1. You cannot join those covered by? SPECIAL RULES. Special proceeding and ordinary civil action? You cannot join. Adoption and sum of money? You cannot join. Petition for certiorari and specific performance? You cannot join. But, unlike criminal cases, in civil procedure allows joinder of causes of action. 2. Can you join parties in cases of multiple causes of action? And multiple parties? YES. Rule 3 Sec. 6. Section 6. Permissive joinder of parties. All persons in whom or against whom any right to relief in respect to or arising out of the same transaction or series of transactions is alleged to exist, whether jointly, severally, or in the alternative, may, except as otherwise provided in these Rules, join as plaintiffs or be joined as defendants in one complaint, where any question of law or fact common to all such plaintiffs or to all such defendants may arise in the action. Take note of that. If there is more than one party on one side, it should arise from the same transaction or series of transaction. Jointly severally or in the alternative. 3. Also there is what you call in civil cases, the TOTALITY RULE. It is the sum of all of the claims. So if all of the claims are claims for sums of money, can you claim? Can you join them together? Yes. How about estafa and BP 22? No! because that is a criminal case. 4. And finally in joinder of causes of action, if you join and one is with the RTC, it will be joined in the RTC respecting the rule on JURISDICTION AND VENUE. But in criminal cases, again, can we join? No! ONE OFFENSE, ONE INFORMATION unless it is a complex crime, or there was inaction on the part of the accused when offenses have been joined or included in one information and he failed to object. Can the court render a valid judgment? Yes! (from the lecture of Atty. Tranquil Salvador)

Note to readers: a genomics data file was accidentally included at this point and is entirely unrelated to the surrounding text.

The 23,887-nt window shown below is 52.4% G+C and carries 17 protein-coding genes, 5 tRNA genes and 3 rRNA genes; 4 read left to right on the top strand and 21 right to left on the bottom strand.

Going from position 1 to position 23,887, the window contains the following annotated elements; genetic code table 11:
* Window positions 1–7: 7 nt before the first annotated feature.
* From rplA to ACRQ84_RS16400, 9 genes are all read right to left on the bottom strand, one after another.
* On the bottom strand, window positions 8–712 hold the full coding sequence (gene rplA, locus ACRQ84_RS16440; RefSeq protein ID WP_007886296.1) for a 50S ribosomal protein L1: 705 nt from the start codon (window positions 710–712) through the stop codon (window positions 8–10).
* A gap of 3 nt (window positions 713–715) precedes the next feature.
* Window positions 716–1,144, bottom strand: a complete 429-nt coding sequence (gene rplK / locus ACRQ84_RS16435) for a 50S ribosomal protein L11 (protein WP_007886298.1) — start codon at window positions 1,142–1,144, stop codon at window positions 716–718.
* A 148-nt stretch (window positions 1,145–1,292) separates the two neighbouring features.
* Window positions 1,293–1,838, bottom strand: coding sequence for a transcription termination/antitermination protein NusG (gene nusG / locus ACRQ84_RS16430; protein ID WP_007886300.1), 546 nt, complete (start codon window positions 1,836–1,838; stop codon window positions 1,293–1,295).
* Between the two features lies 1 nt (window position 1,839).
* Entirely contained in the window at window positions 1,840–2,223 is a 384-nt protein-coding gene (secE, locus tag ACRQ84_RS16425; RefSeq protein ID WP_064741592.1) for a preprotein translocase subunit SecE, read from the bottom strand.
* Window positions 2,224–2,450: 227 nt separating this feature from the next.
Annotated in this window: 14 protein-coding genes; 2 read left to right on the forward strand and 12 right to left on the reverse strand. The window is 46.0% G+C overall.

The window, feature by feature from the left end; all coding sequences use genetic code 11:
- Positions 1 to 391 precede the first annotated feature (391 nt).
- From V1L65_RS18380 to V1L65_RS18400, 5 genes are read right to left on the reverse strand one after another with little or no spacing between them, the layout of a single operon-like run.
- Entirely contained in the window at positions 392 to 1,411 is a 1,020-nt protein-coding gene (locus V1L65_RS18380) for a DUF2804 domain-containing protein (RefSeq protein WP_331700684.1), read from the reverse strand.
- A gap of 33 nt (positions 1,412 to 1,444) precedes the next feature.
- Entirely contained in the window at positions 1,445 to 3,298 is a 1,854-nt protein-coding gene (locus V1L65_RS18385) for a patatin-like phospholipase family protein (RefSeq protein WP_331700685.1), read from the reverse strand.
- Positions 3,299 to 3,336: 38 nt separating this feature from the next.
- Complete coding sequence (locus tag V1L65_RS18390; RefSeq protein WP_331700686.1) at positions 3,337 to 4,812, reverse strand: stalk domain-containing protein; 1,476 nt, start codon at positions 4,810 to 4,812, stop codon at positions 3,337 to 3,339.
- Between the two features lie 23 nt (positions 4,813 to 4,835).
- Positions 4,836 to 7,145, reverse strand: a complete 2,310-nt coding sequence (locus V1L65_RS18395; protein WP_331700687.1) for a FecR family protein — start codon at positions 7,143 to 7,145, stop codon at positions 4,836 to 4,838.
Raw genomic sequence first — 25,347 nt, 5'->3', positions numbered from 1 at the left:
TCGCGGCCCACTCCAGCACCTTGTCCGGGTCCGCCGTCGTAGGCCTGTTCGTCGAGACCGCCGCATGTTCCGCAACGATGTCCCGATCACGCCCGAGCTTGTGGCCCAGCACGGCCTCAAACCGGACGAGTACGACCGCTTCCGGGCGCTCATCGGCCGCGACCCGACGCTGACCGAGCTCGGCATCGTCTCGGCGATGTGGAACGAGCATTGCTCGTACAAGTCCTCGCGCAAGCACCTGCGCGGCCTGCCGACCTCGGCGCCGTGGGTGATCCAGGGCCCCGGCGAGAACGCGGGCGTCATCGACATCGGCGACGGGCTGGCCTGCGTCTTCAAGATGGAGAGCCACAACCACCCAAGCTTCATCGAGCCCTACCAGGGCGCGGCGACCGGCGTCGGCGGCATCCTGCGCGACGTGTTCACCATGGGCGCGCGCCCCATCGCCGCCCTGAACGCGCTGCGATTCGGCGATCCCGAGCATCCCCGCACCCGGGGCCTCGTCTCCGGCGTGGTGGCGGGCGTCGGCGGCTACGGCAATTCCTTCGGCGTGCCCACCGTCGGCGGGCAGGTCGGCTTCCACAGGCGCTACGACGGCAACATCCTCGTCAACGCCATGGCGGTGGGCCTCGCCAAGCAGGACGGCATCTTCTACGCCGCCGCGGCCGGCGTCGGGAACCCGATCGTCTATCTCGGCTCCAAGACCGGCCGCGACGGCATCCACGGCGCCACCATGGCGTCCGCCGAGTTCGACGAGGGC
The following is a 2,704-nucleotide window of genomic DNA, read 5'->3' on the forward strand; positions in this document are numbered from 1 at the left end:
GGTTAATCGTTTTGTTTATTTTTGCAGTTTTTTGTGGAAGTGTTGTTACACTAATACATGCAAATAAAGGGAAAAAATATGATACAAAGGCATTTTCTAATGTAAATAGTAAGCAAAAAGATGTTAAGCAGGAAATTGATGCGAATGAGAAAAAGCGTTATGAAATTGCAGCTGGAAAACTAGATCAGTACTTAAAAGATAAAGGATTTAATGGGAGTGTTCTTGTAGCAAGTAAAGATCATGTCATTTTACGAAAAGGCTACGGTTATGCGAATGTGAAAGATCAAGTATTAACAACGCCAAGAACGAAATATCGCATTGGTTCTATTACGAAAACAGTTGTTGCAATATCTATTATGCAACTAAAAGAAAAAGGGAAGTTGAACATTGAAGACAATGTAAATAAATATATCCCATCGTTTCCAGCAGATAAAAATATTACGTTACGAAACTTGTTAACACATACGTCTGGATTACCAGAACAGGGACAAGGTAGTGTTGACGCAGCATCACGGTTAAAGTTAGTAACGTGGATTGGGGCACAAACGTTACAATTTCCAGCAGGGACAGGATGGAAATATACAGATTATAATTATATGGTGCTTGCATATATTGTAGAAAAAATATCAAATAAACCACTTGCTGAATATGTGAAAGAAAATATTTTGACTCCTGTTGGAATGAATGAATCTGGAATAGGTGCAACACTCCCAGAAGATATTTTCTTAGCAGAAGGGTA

Case: The Rules of Court, particularly Sec. 13 of Rule 110, indeed frown upon multiple offenses being charge in a single information. However, petitioner failed to raise the issues during arraignment. His failure to do so amounts to a waiver and his objections on this point can no longer be raised on appeal. (Abalos vs. People, G.R. No. 136884, 09/17/2002)